A ‘culture of complacency’ and a collective failure by education and political leaders are to blame for the East Midlands having the worst performing schools in the country, the head of Ofsted has warned.
The education on offer to thousands of children in the region is “decidedly second division”, Sir Michael Wilshaw added.
The watchdog warned that the low standards in primary and secondary schools across the East Midlands had exposed the “educational fault line” dividing the north and south of the country.
According to the inspectorate, the East Midlands is currently the joint lowest performing Ofsted region in terms of inspection outcomes, with almost one in three secondary schools judged less than good at their last inspection.
The region had the worst GCSE results in England in 2015. Nearly 46 per cent of pupils did not achieve the benchmark five or more A* to C grades including English and maths.
Sir Michael said the statistics should serve as a “wake up call”.
“The poor quality of education in many parts of the East Midlands often passes under the radar as attention is focused on underperformance in the bigger cities of the North and West Midlands, like Manchester, Liverpool and Birmingham,” he said.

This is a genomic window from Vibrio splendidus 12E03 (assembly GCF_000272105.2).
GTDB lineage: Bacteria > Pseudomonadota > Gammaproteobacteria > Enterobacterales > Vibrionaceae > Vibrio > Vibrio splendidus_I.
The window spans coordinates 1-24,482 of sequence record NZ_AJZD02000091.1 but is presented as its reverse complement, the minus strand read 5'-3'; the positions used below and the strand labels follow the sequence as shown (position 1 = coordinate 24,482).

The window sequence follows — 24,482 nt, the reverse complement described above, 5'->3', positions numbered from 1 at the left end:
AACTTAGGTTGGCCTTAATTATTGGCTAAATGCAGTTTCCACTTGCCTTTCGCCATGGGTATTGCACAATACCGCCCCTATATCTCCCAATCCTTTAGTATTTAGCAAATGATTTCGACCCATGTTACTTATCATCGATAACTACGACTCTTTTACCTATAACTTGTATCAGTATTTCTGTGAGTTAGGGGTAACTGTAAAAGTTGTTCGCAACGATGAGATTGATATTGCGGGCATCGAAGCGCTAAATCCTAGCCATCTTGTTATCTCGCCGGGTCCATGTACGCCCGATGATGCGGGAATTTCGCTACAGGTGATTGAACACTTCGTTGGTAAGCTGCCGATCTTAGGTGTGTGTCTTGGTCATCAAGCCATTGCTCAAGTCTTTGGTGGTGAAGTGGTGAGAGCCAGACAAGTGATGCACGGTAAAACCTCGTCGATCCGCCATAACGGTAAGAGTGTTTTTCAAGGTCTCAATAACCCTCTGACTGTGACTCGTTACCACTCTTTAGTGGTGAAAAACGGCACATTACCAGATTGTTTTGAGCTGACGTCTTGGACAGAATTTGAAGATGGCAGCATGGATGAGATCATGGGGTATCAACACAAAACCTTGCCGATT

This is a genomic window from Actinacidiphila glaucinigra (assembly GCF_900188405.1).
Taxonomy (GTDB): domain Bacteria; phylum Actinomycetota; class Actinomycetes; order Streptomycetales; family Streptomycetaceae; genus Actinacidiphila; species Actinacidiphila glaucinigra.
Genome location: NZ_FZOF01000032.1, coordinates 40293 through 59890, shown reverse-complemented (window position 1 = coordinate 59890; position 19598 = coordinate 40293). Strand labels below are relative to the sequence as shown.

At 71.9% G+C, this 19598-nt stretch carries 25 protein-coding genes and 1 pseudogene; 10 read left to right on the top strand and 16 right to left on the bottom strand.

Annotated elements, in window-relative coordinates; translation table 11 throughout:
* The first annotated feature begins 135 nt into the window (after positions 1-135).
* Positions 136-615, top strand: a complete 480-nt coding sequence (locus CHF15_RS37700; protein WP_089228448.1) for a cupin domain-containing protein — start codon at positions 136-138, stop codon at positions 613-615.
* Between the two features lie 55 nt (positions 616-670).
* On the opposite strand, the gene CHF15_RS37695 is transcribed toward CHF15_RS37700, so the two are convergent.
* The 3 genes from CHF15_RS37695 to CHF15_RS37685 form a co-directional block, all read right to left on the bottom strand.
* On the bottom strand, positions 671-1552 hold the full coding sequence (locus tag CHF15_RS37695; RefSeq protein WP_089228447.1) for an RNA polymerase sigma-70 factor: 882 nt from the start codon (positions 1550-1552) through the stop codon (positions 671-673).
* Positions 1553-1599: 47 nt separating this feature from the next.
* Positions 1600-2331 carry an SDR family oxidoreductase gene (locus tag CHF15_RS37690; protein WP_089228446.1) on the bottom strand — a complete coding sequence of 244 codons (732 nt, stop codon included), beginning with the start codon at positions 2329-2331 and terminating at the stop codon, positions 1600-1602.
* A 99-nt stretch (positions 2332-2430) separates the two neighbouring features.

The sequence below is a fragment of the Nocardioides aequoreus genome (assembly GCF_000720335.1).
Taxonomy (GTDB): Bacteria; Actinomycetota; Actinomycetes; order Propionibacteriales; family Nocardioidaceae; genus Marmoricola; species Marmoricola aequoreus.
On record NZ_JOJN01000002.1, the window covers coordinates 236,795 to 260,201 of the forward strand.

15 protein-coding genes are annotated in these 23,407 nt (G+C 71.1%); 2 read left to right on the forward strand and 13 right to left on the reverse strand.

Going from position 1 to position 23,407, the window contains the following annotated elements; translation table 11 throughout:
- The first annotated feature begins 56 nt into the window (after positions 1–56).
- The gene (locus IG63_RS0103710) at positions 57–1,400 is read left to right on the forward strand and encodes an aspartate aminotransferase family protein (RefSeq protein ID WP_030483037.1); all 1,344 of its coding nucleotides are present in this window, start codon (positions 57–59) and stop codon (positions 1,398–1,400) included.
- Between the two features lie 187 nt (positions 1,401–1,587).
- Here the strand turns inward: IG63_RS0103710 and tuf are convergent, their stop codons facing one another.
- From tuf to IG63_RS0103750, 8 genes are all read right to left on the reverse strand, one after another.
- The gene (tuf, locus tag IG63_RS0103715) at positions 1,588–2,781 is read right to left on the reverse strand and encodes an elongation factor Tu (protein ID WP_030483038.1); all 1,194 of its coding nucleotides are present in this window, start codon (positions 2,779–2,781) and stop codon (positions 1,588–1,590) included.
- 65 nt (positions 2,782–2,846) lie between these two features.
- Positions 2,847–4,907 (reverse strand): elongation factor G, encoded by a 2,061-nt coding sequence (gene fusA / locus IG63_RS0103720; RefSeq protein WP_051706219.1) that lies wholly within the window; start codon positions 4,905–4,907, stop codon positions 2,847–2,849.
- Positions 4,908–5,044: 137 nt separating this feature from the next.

“However, in many ways, the problems in this region symbolise more than anywhere else the growing educational divide between the South and the rest of England that I highlighted in my last Annual Report.”
Performance is equally poor in both the major urban centres and the more rural shire councils, Sir Michael added.
“National politicians and policymakers must start to worry more about what is happening north of the Wash. They should be asking why schools in large parts of the East Midlands aren’t doing better,” the former headteacher said.
While Leicester City Football Club were crowned Premier League champions this year, the city’s education standards are decidedly second division, he added.
“As Chief Inspector, I am calling on local politicians across the region to do significantly more to challenge and support their local schools, regardless of whether they are academies or under local authority control.”
Sir Michael’s comments coincide with a letter from Ofsted East Midlands regional director Chris Russell to the main education players in Northamptonshire.
In it, Mr Russell writes that “too many” schools across all phases in Northamptonshire are not good enough.
“As a result, children do not achieve as well as they should. Disadvantaged children in the county are performing particularly poorly,” Mr Russell writes. “There needs to be greater oversight and co-ordinated action from those accountable for educational provision in the county.”